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Universities missing out on distance learning

Virgin says technology could help school leavers

Universities are missing out on the chance to use technology to provide more distance learning opportunities to the growing number of applicants, according to Virgin Media Business.

UCAS, the university admissions service, reported that applications to undergraduate courses at universities in the UK grew to 660,000 this year, up 11 percent from last year. Many universities also declared themselves full before A-level results were even announced.

After carrying out a study of the flexible learning capabilities of the Russell Group universities, which represents the UK’s top 20 research universities, Virgin Media Business found that while 70 percent of the universities give postgraduates the opportunity to study off campus, only 40 percent offer distance learning for undergraduates.

It also found that all 20 universities said that course material, including lecture recordings, video and other educational media, can be accessed online. For example, the University of Nottingham has enabled undergraduate veterinary students to watch live surgeries and lectures off-campus via a remote access network.

Lee Hull, director of public sector at Virgin Media Business, said: “A record number of school leavers are expected to miss out on a place at university this year, simply because there’s not enough room.

“With this high level of demand for a university education, top academic institutions can capitalise on their existing efforts to provide education online and explore the opportunities that lie within distance learning.”

According to Gerry Arthurs, head of public sector south at Virgin Media Business, there is a range of technologies that universities could exploit, including webinar software, to allow lecturers to deliver lectures remotely and also allow students to interact with one another, and telepresence technology.

Arthurs said that forums and message boards, as well as intranet-based IM services, can also encourage students to interact as much as possible.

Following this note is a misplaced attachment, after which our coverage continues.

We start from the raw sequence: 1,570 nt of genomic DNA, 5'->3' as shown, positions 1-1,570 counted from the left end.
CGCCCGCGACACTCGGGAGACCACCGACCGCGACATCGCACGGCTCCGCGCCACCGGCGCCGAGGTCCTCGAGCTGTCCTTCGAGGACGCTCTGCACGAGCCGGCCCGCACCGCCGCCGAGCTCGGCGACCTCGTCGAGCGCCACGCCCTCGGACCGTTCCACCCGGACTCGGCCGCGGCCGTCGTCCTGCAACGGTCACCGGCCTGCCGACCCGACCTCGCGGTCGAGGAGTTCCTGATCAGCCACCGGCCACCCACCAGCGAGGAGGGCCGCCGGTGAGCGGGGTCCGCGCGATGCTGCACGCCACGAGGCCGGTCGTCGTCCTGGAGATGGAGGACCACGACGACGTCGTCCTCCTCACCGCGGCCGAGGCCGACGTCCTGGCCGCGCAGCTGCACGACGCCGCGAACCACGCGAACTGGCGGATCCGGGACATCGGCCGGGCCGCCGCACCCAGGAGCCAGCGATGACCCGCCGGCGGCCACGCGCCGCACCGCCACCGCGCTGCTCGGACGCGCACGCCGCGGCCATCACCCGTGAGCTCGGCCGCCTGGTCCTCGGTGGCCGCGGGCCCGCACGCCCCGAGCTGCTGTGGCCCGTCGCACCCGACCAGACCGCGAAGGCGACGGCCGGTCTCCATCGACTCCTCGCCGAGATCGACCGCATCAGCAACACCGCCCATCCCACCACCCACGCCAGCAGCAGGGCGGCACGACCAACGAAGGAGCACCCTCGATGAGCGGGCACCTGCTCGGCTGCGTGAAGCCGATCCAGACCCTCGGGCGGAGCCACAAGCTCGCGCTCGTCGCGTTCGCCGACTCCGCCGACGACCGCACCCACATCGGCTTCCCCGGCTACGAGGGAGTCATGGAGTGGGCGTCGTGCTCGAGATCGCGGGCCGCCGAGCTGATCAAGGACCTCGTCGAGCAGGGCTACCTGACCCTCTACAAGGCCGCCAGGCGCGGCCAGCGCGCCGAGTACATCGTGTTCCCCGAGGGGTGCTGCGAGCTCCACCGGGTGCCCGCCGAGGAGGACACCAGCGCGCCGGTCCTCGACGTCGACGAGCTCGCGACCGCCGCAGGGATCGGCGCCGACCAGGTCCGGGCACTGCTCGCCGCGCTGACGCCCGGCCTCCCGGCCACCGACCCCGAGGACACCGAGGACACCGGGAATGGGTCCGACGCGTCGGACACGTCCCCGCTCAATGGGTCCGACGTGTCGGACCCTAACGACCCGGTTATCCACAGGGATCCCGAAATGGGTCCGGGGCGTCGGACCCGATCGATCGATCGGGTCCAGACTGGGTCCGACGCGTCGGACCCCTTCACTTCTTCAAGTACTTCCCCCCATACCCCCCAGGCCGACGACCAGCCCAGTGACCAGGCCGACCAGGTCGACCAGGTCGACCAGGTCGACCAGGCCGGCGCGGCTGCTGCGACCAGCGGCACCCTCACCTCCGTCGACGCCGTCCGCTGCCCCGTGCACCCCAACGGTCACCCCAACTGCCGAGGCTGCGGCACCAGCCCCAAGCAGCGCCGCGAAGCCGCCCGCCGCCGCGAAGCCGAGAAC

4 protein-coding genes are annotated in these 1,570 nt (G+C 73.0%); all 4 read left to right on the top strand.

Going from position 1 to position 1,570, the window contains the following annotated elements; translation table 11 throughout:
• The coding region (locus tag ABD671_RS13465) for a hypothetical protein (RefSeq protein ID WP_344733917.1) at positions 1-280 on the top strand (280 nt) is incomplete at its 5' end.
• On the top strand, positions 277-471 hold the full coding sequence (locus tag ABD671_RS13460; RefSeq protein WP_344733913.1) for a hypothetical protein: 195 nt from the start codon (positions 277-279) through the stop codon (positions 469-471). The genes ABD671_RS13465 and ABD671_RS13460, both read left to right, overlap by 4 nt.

“It’s not just about the right technology though,” said Arthurs. “It’s essential that universities adopting remote learning put in place policies that ensure regular contact between lecturers and students. Complementing remote learning with a periodic lecture or seminar in a central location where students can be there in person can also be of benefit.”

In addition, Arthurs believes that enough demand exists for universities to invest in educational technologies to enable more distance learning.

“The average undergraduate comes out of university with over £20,000 of debt. This makes it potentially unaffordable for some people looking to gain higher education. By providing students with the facility to learn from home, universities will be reducing the financial barrier, encouraging more people to gain higher education.

“Remote learning could also enable some courses to be delivered more efficiently and so reduce the time it takes to gain a qualification without jeopardising the quality of education received.”

He added: “With people from a wider range of age groups taking undergraduate courses, widening remote access will help these students remain in work or with their families whilst they learn.”

However, the University and College Union, UCU, warned that delivering distance learning courses should not be driven by cost-cutting strategies.

“Flexible routes to learning are important and many of our members do fantastic work through online and distance learning, said Sally Hunt, UCU general secretary.

“It is important, however, that these courses are not simply seen as a way of cutting costs or delivering education on the cheap. We must not create a two-tier system where wealthy students can pick and choose what and where to study while others are resigned to cheaper courses.”

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